The Malegam committee report largely says RBI does not have the machinery to control this growth and therefore this growth should be curbed. RBI is neither going to facilitate the growth and nor it is willing to find a solution to the problem of consumer protection.

I think there is this fundamental clash of how do you want to handle development. We need to look for solutions. In the process, there will be mistakes, but obviously the entire sector should not be hanged because there are two or three bad apples. I think we need to figure out smarter solutions.

The state of affairs now:

Prasad: Even before the crisis, some of the MFIs like Ujjivan outside Andhra Pradesh has been far more responsible in doing business. Ultimately, the business is all about meeting the clients’ needs. The organization has to be conscious about the clients’ requirements and the set of products needed. The crisis has hit the operations of only a few companies in Andhra Pradesh but outside the state, the repayment rates remain good. The whole sector should not suffer for actions of a few.

Sinha: Post October 2010, there was a whole lot of confusion and when the entire environment is not clear, banks will like to contain their exposure. But, after the new RBI regulations in December, there has been clarity and banks’ MFI portfolio is growing. There is good growth outside Andhra Pradesh.

Ghosh: We have been getting bank loans from August.

The reason for clustering of MFIs in Andhra Pradesh is the fact that when you have a successful enterprise, you will have copycats going around it. When we first started, after a few cycles of loans, customers told us that the biggest benefit of MFIs are that we are no longer scared of moneylenders. After the crisis, we thought we should give financial literacy. Customers said they are aware about need to service the loans but didn’t have means to save the money. Unfortunately, RBI is not favouring MFIs taking deposits. So, poor people are actually going to chit funds.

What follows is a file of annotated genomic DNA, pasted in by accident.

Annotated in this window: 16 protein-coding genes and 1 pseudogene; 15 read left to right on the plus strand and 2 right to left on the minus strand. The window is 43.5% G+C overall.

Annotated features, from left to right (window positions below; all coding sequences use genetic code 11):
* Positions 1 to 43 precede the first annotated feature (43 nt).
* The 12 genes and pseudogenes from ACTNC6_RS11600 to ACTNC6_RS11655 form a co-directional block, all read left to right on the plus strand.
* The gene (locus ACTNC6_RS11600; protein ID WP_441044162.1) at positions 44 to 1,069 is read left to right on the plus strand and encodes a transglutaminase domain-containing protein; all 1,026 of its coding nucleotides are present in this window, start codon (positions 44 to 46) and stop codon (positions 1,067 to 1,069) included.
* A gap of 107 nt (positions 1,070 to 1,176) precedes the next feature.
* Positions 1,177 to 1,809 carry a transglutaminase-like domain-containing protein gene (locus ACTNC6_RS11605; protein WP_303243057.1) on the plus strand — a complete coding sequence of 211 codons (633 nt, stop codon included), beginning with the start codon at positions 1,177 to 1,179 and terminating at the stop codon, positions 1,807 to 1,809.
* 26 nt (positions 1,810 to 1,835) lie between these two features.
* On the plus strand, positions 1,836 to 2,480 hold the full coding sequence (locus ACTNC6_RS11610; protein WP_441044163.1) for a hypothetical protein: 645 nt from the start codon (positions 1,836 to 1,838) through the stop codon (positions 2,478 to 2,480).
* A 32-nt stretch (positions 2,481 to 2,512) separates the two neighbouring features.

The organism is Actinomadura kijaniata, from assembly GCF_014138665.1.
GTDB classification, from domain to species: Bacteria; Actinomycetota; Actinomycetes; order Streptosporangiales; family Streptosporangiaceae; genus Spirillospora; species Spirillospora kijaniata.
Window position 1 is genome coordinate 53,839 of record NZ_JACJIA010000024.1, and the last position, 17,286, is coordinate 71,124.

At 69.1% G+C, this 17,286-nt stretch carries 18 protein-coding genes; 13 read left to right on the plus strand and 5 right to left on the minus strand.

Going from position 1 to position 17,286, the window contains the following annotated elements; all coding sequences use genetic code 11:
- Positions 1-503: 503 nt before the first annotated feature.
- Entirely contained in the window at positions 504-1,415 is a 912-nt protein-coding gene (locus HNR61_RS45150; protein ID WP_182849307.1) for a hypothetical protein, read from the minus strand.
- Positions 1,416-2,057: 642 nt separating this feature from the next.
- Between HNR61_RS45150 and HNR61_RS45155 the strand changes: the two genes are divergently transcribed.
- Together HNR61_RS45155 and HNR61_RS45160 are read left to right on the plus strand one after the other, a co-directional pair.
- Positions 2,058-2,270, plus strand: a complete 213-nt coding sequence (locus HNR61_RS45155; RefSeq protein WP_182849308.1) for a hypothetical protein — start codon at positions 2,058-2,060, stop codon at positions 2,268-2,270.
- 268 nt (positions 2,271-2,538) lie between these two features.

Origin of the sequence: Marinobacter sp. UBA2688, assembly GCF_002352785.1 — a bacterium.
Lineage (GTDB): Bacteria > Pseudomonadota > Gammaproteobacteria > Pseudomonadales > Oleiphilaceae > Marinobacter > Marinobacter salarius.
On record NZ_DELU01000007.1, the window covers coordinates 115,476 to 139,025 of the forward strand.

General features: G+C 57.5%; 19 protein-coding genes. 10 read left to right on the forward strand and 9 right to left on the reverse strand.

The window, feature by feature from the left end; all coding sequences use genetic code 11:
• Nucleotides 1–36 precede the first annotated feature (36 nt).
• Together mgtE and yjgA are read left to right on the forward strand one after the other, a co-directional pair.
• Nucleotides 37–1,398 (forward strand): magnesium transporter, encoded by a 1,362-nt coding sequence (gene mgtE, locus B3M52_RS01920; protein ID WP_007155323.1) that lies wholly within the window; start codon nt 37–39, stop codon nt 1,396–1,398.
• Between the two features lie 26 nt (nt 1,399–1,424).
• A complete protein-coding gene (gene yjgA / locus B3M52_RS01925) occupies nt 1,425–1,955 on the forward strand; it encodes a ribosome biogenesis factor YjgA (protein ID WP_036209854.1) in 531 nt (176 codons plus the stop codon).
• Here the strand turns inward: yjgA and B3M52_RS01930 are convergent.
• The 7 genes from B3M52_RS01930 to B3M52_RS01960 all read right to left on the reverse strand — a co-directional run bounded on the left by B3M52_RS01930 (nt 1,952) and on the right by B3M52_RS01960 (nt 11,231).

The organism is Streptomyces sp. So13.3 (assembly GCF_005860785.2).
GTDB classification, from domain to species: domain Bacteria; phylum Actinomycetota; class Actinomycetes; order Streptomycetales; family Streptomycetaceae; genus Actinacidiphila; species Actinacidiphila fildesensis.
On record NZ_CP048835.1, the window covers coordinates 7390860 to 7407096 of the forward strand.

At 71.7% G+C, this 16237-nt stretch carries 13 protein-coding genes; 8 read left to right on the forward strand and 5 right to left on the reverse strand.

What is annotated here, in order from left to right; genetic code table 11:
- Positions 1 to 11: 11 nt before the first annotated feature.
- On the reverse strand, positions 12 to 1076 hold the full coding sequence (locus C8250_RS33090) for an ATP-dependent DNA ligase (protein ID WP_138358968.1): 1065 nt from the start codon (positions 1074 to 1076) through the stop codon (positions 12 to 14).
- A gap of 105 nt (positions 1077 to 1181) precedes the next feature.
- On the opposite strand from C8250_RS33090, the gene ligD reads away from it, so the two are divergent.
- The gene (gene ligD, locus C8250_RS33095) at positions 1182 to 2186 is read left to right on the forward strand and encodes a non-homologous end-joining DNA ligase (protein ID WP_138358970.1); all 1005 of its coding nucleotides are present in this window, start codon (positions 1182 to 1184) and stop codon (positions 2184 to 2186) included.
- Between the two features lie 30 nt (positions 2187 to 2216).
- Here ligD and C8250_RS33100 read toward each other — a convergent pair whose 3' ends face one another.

It is not true that all private investors push for aggressive growth. Investors are working with us and supporting us. They are not trying to push us for an astronomical growth.

Krishnan: Monitoring the end use of all loans is very difficult for any lender.

At one level, the entire distinction between moneylending and banking is faulty. There are different degrees of risks. MFIs are a good mix of banking and moneylending. They have nicely married both these features and I think we should protect them.

The consumer protection issue is weak not just in the MFI sector but across the financial sector. In the MFI space, bulk of the borrowers is seen as weak and therefore it becomes a political issue. Regulations and policies have choked all avenues of this sector to grow. Broadly, it is like I will not be able to regulate you and hence and I will not allow you to grow.